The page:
How to define Scala methods that take complex functions as parameters (syntax)

This is an excerpt from the 1st Edition of the Scala Cookbook (partially modified for the internet). This is Recipe 9.4, “How to define Scala methods that take complex functions as parameters.”


You want to define a Scala method that takes a function as a parameter, and that function may have one or more input parameters, and may also return a value.


Following the approach described in the previous recipe, define a method that takes a function as a parameter. Specify the function signature you expect to receive, and then execute that function inside the body of the method.

The following example defines a method named exec that takes a function as an input parameter. That function must take one Int as an input parameter and return nothing:

def exec(callback: Int => Unit) {
    // invoke the function we were given, giving it an Int parameter

Next, define a function that matches the expected signature. The following plusOne function matches that signature, because it takes an Int argument and returns nothing:

val plusOne = (i: Int) => { println(i+1) }

Now you can pass plusOne into the exec function:


Because the function is called inside the method, this prints the number 2.

Any function that matches this signature can be passed into the exec method. To demonstrate this, define a new function named plusTen that also takes an Int and returns nothing:

val plusTen = (i: Int) => { println(i+10) }

Now you can pass it into your exec function, and see that it also works:

exec(plusTen)   // prints 11

Although these examples are simple, you can see the power of the technique: you can easily swap in interchangeable algorithms. As long as your function signature matches what your method expects, your algorithms can do anything you want. This is comparable to swapping out algorithms in the OOP Strategy design pattern.


The general syntax for describing a function as a method parameter is this:

parameterName: (parameterType(s)) => returnType

Therefore, to define a function that takes a String and returns an Int, use one of these two signatures:

executeFunction(f:(String) => Int)

// parentheses are optional when the function has only one parameter
executeFunction(f:String => Int)

To define a function that takes two Ints and returns a Boolean, use this signature:

executeFunction(f:(Int, Int) => Boolean)

The following exec method expects a function that takes String, Int, and Double parameters and returns a Seq[String]:

exec(f:(String, Int, Double) => Seq[String])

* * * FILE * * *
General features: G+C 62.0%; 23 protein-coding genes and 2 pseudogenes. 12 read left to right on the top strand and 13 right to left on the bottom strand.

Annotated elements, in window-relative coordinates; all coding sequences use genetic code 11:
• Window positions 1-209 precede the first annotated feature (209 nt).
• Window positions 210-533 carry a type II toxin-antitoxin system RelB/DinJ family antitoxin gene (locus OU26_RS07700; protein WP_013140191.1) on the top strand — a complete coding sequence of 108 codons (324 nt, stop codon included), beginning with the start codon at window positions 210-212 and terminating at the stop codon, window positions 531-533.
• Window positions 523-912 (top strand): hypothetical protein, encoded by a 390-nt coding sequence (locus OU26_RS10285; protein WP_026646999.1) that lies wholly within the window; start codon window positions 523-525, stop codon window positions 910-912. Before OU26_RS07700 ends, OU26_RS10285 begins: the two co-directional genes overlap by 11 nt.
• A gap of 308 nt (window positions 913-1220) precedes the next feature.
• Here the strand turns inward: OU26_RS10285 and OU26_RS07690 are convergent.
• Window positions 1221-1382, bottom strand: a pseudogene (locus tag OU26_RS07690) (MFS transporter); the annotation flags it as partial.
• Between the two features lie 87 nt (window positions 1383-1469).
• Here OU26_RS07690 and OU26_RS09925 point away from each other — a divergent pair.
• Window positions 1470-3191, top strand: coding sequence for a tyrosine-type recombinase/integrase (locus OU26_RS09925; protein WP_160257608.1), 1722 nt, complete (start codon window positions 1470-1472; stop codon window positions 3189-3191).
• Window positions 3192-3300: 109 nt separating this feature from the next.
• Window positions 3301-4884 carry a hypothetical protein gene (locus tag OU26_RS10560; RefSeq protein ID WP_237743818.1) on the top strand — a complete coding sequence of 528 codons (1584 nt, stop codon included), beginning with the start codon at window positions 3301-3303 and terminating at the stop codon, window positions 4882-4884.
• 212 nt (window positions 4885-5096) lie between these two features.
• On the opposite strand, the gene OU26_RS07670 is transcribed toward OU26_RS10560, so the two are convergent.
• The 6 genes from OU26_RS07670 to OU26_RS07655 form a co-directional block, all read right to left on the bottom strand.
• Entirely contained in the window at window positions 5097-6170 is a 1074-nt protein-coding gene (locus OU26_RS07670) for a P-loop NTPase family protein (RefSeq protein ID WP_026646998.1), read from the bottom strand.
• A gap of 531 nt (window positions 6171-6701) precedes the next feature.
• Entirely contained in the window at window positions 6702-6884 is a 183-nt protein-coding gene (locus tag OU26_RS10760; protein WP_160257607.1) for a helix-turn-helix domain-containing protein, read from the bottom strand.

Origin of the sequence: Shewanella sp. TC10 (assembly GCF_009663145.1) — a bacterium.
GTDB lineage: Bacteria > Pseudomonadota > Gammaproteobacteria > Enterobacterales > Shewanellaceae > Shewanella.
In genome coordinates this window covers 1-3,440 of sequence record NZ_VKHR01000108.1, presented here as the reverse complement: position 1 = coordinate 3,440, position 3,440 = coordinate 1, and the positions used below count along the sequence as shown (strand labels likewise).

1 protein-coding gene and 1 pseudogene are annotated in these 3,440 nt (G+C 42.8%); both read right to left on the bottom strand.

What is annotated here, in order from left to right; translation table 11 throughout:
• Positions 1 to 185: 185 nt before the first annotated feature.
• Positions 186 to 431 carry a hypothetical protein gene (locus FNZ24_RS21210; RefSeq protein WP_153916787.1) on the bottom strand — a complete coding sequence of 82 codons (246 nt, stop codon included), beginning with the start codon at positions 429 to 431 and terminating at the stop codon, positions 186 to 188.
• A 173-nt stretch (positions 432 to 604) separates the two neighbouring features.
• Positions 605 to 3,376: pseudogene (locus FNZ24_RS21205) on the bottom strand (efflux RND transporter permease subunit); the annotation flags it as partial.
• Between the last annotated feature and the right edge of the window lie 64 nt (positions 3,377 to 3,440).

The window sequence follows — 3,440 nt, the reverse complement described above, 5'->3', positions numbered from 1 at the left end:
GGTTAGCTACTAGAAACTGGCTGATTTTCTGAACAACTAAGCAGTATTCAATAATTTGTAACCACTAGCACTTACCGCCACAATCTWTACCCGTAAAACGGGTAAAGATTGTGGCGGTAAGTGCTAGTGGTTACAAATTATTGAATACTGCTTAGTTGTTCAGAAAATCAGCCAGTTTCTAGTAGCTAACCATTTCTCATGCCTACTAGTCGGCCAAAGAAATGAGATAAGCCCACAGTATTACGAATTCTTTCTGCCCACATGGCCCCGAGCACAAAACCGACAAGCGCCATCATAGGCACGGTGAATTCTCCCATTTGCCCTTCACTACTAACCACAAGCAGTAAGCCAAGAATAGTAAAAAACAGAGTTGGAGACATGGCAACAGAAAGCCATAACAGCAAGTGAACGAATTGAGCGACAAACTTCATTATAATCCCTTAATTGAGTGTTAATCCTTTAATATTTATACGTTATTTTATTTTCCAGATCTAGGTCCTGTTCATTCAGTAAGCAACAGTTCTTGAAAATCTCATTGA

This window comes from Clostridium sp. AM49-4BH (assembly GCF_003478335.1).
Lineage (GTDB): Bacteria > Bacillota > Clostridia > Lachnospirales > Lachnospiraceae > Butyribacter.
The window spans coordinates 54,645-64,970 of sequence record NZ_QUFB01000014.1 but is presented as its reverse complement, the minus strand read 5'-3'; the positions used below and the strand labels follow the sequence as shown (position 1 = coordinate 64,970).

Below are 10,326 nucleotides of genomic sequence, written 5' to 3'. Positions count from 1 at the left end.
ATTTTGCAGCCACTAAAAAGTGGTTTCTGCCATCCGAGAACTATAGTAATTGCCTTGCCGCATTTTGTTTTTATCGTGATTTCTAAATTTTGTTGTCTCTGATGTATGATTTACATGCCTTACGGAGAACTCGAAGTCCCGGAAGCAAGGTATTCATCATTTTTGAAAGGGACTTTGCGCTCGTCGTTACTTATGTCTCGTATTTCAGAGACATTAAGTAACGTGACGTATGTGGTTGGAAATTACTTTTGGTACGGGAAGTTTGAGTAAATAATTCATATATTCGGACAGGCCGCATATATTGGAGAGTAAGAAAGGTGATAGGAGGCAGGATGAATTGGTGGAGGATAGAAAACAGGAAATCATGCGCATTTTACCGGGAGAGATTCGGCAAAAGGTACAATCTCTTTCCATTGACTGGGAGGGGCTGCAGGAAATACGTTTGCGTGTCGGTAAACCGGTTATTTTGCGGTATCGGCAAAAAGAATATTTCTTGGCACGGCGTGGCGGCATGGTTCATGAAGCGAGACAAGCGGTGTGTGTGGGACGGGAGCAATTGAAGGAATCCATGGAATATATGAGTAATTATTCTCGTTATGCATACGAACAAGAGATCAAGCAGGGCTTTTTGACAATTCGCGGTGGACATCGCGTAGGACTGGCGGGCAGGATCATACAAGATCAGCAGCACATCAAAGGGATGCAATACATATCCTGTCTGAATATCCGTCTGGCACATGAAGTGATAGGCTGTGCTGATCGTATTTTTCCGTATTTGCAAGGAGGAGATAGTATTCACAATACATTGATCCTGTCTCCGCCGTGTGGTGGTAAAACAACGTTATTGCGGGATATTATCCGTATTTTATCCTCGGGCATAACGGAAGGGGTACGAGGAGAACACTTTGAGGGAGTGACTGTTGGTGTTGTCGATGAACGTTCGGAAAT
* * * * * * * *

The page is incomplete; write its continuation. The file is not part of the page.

As shown in the Solution, if a function doesn’t return anything, declare its return type as Unit:

exec(f:(Int) => Unit)
exec(f:Int => Unit)

Passing in a function with other parameters

A function parameter is just like any other method parameter, so a method can accept other parameters in addition to a function.

The following code demonstrates this in a simple example. First, define a simple function:

val sayHello = () => println("Hello")

Next, define a method that takes this function as a parameter and also takes a second Int parameter:

def executeXTimes(callback:() => Unit, numTimes: Int) {
    for (i <- 1 to numTimes) callback()

Next, pass the function value and an Int into the method:

scala> executeXTimes(sayHello, 3)

Though that was a simple example, this technique can be used to pass variables into the method that can then be used by the function, inside the method body. To see how this works, create a method named executeAndPrint that takes a function and two Int parameters:

def executeAndPrint(f:(Int, Int) => Int, x: Int, y: Int) {
    val result = f(x, y)

This method is more interesting than the previous method, because it takes the Int parameters it’s given and passes those parameters to the function it’s given in this line of code:

val result = f(x, y)

To show how this works, create two functions that match the signature of the function that executeAndPrint expects, a sum function and a multiply function:

val sum = (x: Int, y: Int) => x + y
val multiply = (x: Int, y: Int) =>  x * y

Now you can call executeAndPrint like this, passing in the different functions, along with two Int parameters:

executeAndPrint(sum, 2, 9)        // prints 11
executeAndPrint(multiply, 3, 9)   // prints 27

This is cool, because the executeAndPrint method doesn’t know what algorithm is actually run. All it knows is that it passes the parameters x and y to the function it is given and then prints the result from that function. This is similar to defining an interface in Java and then providing concrete implementations of the interface in multiple classes.

Another example

Here’s one more example of this three-step process:

// 1 - define the method
def exec(callback: (Any, Any) => Unit, x: Any, y: Any) {
    callback(x, y)

// 2 - define a function to pass in
val printTwoThings =(a: Any, b: Any) => {

// 3 - pass the function and some parameters to the method
case class Person(name: String)
exec(printTwoThings, "Hello", Person("Dave"))

Note that in all of the previous examples where you created functions with the val keyword, you could have created methods, and the examples would still work. For instance, you can define printTwoThings as a method, and exec still works:

// 2a - define a method to pass in
def printTwoThings (a: Any, b: Any) {

// 3a - pass the printTwoThings method to the exec method
case class Person(name: String)
exec(printTwoThings, "Hello", Person("Dave"))

Behind the scenes, there are differences between these two approaches — for instance, a function implements one of the Function0 to Function22 traits — but Scala is forgiving, and lets you pass in either a method or function, as long as the signature is correct.